Throughout its history, the story of Scotland has been interwoven with tales of the paranormal: Highlanders who 'see' the funeral procession of someone not yet dead; the ghostly reenactments of bloody battles; and fey creatures that lure men to a watery doom.
Rosemary Gray has selected stories from the pens of Scotland's most well-known supernatural authors, including John Buchan, Sir Walter Scott, Margaret Oliphant, and Robert Louis Stevenson, as well as a smattering of anonymous folk tales.
Alas, some of the stories are incomplete, e.g. "The Watcher by the Threshold" by John Buchan is mainly an excerpt from Chapter 1 of the longer, original version.
The other problem with many of the stories (for me at least) is that they are narrated in an almost impenetrable Scots dialect. Here is a sampling from one of the most harrowing tales in this collection, Stevenson's "Thrawn Janet:"
"Wi' a' that he had upon his mind, it was gey and unlikely Mr Soulis wad get muckle sleep. He lay an' he tumbled; the gude, caller bed that he got into brunt his very banes; whiles he slept, and whiles he waukened; whiles he heard the time o' nicht, and whiles a tyke yowlin' up the muir, as if somebody was deid; whiles he thocht he heard bogles claverin' in his lug, an' whiles he saw spunkies in the room."
The longest story, "The Haunted Major" by Robert Marshall, is a humorous tale of a haughty English aristocrat who challenges Scotland's best golfer to a game, even though he himself has never set foot on a golf course.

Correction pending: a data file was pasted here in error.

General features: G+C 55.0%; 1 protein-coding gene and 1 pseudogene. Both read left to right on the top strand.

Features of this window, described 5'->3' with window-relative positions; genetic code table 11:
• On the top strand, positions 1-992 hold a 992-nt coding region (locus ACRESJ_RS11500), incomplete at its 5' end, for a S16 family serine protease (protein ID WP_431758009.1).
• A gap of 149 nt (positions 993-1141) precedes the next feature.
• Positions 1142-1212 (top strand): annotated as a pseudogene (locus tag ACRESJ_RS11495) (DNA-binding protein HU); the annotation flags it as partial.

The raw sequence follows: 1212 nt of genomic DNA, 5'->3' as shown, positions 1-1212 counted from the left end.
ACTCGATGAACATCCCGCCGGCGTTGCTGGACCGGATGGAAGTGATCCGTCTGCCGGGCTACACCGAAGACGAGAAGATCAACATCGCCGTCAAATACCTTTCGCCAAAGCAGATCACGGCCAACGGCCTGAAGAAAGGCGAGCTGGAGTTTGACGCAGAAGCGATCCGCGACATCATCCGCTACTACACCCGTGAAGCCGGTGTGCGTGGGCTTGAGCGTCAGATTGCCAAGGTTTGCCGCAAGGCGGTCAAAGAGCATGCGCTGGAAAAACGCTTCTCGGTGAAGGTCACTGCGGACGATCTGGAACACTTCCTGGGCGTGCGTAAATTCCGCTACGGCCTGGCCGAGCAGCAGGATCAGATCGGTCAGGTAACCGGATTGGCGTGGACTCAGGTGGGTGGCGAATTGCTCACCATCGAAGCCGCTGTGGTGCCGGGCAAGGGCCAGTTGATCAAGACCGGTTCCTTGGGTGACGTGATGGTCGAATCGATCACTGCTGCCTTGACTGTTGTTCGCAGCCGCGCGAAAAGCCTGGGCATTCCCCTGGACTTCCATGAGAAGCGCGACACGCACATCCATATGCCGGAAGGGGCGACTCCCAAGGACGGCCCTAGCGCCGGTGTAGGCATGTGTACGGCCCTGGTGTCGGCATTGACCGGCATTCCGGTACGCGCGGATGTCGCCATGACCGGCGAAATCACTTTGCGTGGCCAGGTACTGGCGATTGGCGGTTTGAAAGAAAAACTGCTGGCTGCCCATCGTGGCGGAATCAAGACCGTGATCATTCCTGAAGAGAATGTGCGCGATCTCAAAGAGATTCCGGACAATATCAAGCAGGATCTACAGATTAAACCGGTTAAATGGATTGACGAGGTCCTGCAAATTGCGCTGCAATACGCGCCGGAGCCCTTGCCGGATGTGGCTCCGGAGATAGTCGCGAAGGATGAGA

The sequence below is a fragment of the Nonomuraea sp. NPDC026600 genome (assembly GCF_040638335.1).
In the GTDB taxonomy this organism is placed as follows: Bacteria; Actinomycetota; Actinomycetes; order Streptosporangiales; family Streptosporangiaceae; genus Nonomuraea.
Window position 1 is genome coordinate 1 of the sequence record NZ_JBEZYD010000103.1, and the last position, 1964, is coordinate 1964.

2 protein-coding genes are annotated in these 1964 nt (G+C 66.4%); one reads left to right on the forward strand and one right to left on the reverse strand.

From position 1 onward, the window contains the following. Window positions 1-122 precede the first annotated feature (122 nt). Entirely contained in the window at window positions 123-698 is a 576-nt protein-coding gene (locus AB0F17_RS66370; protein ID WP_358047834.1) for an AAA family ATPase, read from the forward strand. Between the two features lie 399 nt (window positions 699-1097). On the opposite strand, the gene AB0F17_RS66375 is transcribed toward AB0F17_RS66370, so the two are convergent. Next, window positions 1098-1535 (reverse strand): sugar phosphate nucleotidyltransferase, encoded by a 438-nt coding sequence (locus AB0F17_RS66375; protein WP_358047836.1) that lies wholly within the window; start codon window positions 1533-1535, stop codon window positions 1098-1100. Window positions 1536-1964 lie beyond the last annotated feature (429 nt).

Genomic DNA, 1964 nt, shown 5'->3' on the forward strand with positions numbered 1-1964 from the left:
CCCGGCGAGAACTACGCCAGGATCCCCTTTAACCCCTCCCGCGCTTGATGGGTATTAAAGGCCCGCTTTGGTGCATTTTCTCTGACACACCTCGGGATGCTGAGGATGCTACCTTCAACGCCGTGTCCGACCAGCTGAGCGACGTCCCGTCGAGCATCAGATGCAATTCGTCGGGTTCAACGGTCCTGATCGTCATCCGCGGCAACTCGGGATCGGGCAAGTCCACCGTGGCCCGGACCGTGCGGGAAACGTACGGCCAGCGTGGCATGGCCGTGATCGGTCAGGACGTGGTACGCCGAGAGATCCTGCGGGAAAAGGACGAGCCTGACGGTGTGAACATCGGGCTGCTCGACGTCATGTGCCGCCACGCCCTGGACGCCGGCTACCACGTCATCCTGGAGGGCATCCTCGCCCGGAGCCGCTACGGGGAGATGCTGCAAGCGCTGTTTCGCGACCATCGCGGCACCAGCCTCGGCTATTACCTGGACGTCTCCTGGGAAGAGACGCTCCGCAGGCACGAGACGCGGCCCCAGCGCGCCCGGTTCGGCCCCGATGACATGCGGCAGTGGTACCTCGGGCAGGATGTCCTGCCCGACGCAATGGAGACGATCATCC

Of course no book on Scotland's paranormal history would be complete without mention of the late Queen Mother's home, Glamis Castle, often called the most haunted castle in Great Britain. The editor chooses to retell the tales of the guest who was awakened by ghostly hammering, and the stonemason who was forced to emigrate after "discovering more than he should have done" about the castle's secret room.
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Elaine Lovitt (starmoth)
I'm a retired geek whose goal is to move to Discworld and apprentice myself to Granny Weatherwax. I have degrees in Astronomy and Computer Science, but was seduced by the Dark Side a few years before … more
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This book is selected by Rosemary Gray. Scotland has a notoriously rich and diverse cultural tradition when it comes to the supernatural. Many of her greatest writers from Sir Walter Scott and James Hogg to Robert Louis Stevenson and John Buchan have explored the country's unique folkloric heritage to spine-chilling effect. From Highlands to Lowlands, from blasted heath or remote glen to wretched hovel or austere castle, the very topography lends itself somehow to the strange and unexplainable. Leading off Edinburgh's colourful Royal Mile, which runs from the Palace of Holyrood to the gaunt castle on the rock, there are many narrow 'wynds' - passages ancient and mysterious. As soon as you leave the sunshine and enter these dark and reeking ways you know that you are in a city full of ghosts and spirits - unhappy souls condemned for ever to roam this antique city. Tormented spectres like them throng the pages of this disquieting collection. Lock your door, turn up the lights, put extra logs on the fire and as you start to read utter a fervent prayer. From ghoulies and ghosties And long-leggety beasties And things that go bump in the night, Good Lord, deliver us! If this plea fails to work and they choose to come for you, despair; there is no hope; there is no escape. In truth, dear reader, if you are of a nervous disposition and liable to fearings and fantasies we are not sure this book is entirely suitable for you. You have been warned.